Alexandra Daisy Ginsberg: Better Nature

Alexandra Daisy Ginsberg: Better Nature

20.07.2019 – 24.11.2019

Vitra Design Museum Gallery

British artist Alexandra Daisy Ginsberg (born in London in 1982) investigates the relationship between nature and the man-made, exploring how this interconnection changes through advances in design and technology. The resulting artworks tell evocative stories that are at once provocative and ironic. From 20 July to 24 November 2019, the Vitra Design Museum Gallery presents a solo exhibition tracing Ginsberg’s journey as an artist and critical designer. Trained in architecture and interaction design, she has been especially interested in the emerging technoscience of »synthetic biology« – the design of living matter. Within this context, Ginsberg has been intrigued by the premise that underpins all approaches to design: the desire to make things »better«. But what exactly does better mean? Better for whom? And who decides? These questions, which are crucial in times of radical technological and scientific advances, are the basis of »Better Nature«.

Opening: 19 July 2019, 6 pm

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Image:
Alexandra Daisy Ginsberg with Christina Agapakis of Ginkgo Bioworks, Inc. and Sissel Tolaas, Resurrecting the Sublime (digital reconstruction of a lost landscape), 2019
© Alexandra Daisy Ginsberg

Alexandra Daisy Ginsberg: Better Nature

Living in a Box: Design and Comics

Living in a Box: Design and Comics

24.05.2019 – 20.10.2019

Vitra Schaudepot

Pow! Bang! Ka-boom! With the exhibition »Living in a Box: Design and Comics« at the Vitra Schaudepot, the Vitra Design Museum is taking a fresh look at its collection by exploring the world of comics and their relationship to design. Iconic furniture features prominently in comics such as »The Adventures of Tintin«, »Peanuts« and »Diabolik«, while at the same time countless designers have taken inspiration from comics to create pieces informed by stories of superhuman strength, lightning speed and razor-sharp irony.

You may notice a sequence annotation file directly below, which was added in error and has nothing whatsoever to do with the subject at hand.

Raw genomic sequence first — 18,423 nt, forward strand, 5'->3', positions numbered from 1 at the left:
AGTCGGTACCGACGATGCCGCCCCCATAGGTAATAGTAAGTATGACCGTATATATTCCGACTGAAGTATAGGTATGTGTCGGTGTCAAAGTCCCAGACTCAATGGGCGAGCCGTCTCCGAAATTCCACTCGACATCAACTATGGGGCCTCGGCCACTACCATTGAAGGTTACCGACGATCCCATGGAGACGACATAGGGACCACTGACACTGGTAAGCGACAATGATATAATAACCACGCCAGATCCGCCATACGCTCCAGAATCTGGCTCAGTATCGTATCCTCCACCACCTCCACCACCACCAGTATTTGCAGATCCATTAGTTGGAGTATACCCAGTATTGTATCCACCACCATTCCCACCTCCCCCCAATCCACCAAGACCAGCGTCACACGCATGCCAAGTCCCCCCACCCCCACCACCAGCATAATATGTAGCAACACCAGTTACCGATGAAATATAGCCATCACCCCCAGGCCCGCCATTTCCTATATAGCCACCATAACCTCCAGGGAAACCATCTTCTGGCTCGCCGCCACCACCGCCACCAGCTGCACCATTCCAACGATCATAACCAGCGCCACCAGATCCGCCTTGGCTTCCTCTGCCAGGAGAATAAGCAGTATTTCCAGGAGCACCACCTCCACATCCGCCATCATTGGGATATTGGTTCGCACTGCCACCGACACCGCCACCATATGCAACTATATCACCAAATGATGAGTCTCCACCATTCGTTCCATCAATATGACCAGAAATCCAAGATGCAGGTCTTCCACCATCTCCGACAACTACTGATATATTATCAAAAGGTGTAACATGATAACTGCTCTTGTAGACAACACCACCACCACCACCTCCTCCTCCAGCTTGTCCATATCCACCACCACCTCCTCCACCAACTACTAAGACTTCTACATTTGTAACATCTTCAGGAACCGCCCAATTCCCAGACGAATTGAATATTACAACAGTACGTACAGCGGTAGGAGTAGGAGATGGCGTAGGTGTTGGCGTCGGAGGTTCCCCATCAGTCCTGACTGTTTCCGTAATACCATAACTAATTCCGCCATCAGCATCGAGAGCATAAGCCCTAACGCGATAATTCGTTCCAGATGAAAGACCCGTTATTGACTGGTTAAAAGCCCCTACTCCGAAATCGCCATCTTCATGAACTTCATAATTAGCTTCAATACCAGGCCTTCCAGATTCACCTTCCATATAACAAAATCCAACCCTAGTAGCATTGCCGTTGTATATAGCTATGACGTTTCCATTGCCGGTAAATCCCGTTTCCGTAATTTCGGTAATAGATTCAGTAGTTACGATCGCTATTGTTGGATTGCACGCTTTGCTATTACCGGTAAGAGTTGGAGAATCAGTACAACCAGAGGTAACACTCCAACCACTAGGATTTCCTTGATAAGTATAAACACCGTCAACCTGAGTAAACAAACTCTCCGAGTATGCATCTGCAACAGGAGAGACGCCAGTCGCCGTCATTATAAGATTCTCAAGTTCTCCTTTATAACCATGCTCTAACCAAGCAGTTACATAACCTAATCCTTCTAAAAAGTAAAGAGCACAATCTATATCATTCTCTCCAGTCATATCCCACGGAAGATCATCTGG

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Image:
Angela and Luciana Giussani, Sergio Zaniboni and Saverio Micheloni,
Diabolik (detail), 1974
© Astorina srl

 

 

Living in a Box: Design and Comics

The Vitra Design Museum Collection

The Vitra Design Museum Collection

Permanent exhibition

Vitra Schaudepot

At the Vitra Schaudepot, which is designed by Herzog & de Meuron, the Vitra Design Museum presents key objects from its extensive collection, creating one of the largest permanent exhibitions and research sites on contemporary furniture design. Today the collection of the Vitra Design Museum encompasses a total of around 20 000 objects, with some 7000 pieces of furniture, more than 1000 lighting objects and numerous archives, as well as the Collection of the Eames Office, or the estates of Verner Panton and Alexander Girard. Although the main museum building by Frank Gehry (1989) was originally conceived to house the collection, the museum utilises the space to stage major temporary exhibitions. The construction of the Schaudepot allows for a permanent presentation of the collection, while offering a diverse educational programme.

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The Vitra Design Museum Collection

Black Box. A Cabinet of Robotic Curiosities

Black Box. A Cabinet of Robotic Curiosities

Visitors can experience the Black Box exclusively as part of a public guided tour. Registration: info(at)design-museum.de, max. 10 participants.

The Vitra Campus has a exhibition space: in one of the houses at the southern entrance, a Black Box has been installed which holds the collection of international toy robots belonging to Vitra Chairman Emeritus Rolf Fehlbaum. The presentation encompasses robots and figures of astronauts from the years 1937 to 1968. Many of them bear witness to the technological optimism of an age, when robotics and space travel were still largely fiction. Some of the selected objects are shown with the original packaging, which is often no less spectacular than the artefacts themselves. A number of the robots are seen in motion on video screens, while others are exhibited on turntable displays. The staging of the objects draws the viewer into a dark, minimalist dream world. The exhibition was conceived in collaboration with Fifo Stricker, Rolf Fehlbaum’s friend and fellow collector. Dieter Thiel designed the architecture of the Black Box, and the scenography was developed together with French designer Ronan Bouroullec.

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Black Box. A Cabinet of Robotic Curiosities